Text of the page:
The news broke a few hours ago: Disney will purchase LucasFilm for four point zero five billion in stock and cash. I could be wrong, but this could be the most ever paid for a privately held set of entertainment properties… and it’s fifty million more than Disney paid for Marvel.
Disney will release a new Star Wars film in 2015 (George Lucas will be a creative consultant), and has plans to schedule additional films every two to three years thereafter. Other Star Wars and Indiana Jones projects could be in the works as well.
The Nerdosphere Explodes
The outcry started bleeding out of my social media feeds immediately, as if this was some final, parting “fuck you” from George Lucas to presumptuous fans. Words and phrases like “disdain,” “all about the money,” “horrible thing,” and the usual bit about raping their childhood are flying around even as I write this.
People, for fuck’s sake: Shut up, and be happy for George Lucas for once.
“It’s now time for me to pass ‘Star Wars’ on to a new generation of filmmakers. I’ve always believed that ‘Star Wars’ could live beyond me, and I thought it was important to set up the transition during my lifetime. I’m confident that… ‘Star Wars’ will certainly live on and flourish for many generations to come.” — George Lucas
George Lucas Deserves It And Is Doing Fans A Favor
George Lucas built a personal creative franchise company — largely with the Star Wars storyworld, but also through his “Indiana Jones” and “Willow” storyworlds — from the ground up. Across forty one years, he took the long view for his works and made sure he had control of “supplemental” licensing apart from the tentpole films he made.
Along the way, George Lucas invented transmedia.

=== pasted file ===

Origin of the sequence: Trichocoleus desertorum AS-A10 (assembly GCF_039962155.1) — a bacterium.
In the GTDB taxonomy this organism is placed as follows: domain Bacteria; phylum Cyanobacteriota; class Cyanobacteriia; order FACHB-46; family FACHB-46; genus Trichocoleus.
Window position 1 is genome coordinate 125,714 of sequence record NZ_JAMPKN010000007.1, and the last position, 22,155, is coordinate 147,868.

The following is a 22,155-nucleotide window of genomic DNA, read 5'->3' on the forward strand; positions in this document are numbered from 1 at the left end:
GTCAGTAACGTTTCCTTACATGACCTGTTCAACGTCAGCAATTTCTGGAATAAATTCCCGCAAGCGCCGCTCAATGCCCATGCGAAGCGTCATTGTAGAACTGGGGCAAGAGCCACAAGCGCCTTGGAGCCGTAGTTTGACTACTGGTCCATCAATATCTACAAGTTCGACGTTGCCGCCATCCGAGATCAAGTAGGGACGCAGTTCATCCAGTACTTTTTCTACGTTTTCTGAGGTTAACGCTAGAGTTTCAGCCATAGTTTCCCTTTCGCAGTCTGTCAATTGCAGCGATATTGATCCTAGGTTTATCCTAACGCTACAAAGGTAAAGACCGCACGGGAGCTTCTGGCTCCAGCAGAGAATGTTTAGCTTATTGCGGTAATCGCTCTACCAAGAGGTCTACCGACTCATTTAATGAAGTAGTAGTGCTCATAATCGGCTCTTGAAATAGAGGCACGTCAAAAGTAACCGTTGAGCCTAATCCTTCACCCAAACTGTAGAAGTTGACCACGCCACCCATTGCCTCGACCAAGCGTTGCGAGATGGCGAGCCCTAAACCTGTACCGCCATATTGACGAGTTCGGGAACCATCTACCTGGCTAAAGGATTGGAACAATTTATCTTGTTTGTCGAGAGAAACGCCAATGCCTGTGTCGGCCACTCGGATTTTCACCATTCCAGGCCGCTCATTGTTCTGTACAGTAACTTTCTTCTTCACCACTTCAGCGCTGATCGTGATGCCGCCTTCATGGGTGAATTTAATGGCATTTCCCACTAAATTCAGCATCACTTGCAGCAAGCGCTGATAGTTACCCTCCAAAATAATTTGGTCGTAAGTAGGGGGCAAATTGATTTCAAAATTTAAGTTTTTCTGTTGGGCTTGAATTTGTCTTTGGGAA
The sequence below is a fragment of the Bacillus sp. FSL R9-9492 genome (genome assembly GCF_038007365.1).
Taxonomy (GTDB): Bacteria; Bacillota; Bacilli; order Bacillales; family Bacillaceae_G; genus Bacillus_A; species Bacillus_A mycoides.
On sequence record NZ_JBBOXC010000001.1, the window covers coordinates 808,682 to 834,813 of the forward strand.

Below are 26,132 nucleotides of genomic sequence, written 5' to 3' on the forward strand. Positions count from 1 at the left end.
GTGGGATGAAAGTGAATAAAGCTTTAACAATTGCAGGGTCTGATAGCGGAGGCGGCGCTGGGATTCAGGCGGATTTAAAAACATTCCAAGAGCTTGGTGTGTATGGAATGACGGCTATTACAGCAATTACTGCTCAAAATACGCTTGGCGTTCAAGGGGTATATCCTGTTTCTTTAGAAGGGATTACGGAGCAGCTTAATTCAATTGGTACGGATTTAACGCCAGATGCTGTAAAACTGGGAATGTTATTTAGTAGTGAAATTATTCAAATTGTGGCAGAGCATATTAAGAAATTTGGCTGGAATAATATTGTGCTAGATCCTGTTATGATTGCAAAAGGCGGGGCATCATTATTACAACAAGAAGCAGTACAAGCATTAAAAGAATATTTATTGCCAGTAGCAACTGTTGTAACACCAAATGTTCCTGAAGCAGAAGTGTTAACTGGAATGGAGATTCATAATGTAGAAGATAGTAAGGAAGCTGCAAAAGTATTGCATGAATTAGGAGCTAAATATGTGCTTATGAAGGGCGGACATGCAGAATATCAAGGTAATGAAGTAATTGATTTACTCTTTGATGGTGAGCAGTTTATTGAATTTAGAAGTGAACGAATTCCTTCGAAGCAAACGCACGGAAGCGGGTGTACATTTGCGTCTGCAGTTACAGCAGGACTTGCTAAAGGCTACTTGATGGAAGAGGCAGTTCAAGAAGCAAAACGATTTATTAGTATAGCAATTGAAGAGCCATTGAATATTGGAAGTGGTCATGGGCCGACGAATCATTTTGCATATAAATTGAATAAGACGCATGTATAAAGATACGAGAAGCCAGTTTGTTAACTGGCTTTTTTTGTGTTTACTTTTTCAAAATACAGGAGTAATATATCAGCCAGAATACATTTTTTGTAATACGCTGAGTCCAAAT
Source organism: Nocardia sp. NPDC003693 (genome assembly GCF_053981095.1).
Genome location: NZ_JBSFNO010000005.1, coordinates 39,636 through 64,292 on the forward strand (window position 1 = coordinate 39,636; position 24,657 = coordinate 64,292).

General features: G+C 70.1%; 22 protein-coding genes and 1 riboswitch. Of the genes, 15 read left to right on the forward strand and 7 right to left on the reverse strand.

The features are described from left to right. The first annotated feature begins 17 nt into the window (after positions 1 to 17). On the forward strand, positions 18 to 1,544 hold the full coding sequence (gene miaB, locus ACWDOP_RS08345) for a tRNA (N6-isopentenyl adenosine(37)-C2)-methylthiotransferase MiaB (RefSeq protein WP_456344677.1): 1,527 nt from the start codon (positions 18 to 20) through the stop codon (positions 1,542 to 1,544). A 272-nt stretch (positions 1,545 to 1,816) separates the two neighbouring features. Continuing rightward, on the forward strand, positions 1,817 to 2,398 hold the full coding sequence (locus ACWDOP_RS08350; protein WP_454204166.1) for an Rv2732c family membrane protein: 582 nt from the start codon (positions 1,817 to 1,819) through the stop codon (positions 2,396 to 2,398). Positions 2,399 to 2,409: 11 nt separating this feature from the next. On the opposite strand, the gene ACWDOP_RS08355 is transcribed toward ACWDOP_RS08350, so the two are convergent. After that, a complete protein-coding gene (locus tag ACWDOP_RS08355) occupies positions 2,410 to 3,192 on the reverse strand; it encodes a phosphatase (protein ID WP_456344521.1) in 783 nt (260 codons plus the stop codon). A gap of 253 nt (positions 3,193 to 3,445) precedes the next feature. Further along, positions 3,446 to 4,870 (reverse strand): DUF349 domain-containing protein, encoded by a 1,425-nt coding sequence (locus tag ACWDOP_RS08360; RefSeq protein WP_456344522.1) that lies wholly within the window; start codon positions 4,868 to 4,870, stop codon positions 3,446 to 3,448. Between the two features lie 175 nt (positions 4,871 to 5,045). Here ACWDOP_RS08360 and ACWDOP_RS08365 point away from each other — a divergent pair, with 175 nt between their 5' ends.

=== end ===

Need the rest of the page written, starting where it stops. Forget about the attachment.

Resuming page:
Now, at the age of 68, George Lucas can be proud of the storytelling empire he started to build when he was in his late twenties. Now, he can officially pass the stewardship of his storyworlds to an entity that, say whatever else can be said about them, knows how to preserve a creative franchise.
What George Lucas has achieved should be the ultimate goal of every creator: to build storyworlds that are personally enriching to the creator and their heirs, culturally influential, and evergreen.
Bully for him.
As for the fans who behave as if there were some hallowed mythology called “Star Wars,” who act as if it is more their own personal associative-memory security blanket than a carefully crafted, brilliantly executed creative franchise?
The fans should be no less than overjoyed. Their children and grandchildren will know Star Wars — a Star Wars that will be different from what the parents treasure, but no less precious.
Indeed, the Lucasfilm sale might just see to it that some of those children and grandchildren have a chance to contribute to the continued growth and success of Star Wars.
What more could any fan want?
A Goal For All Creators
I have writer friends who want to be the next Stephen King, the next Joss Whedon, the next Connie Willis, and so on.
Screw that. That’s small time.
We should all be building our storyworlds, and crafting them with plenty of sockets for plugging in new stories in any and all media. We should be holding tight to our creative control, and keeping a steady eye on the long view. We should be making our own stuff more often than we’re payed to make stuff for someone else.
Creators, we should all want to be the next George Lucas.
Tell me what you’re doing to work on that… in the comments!
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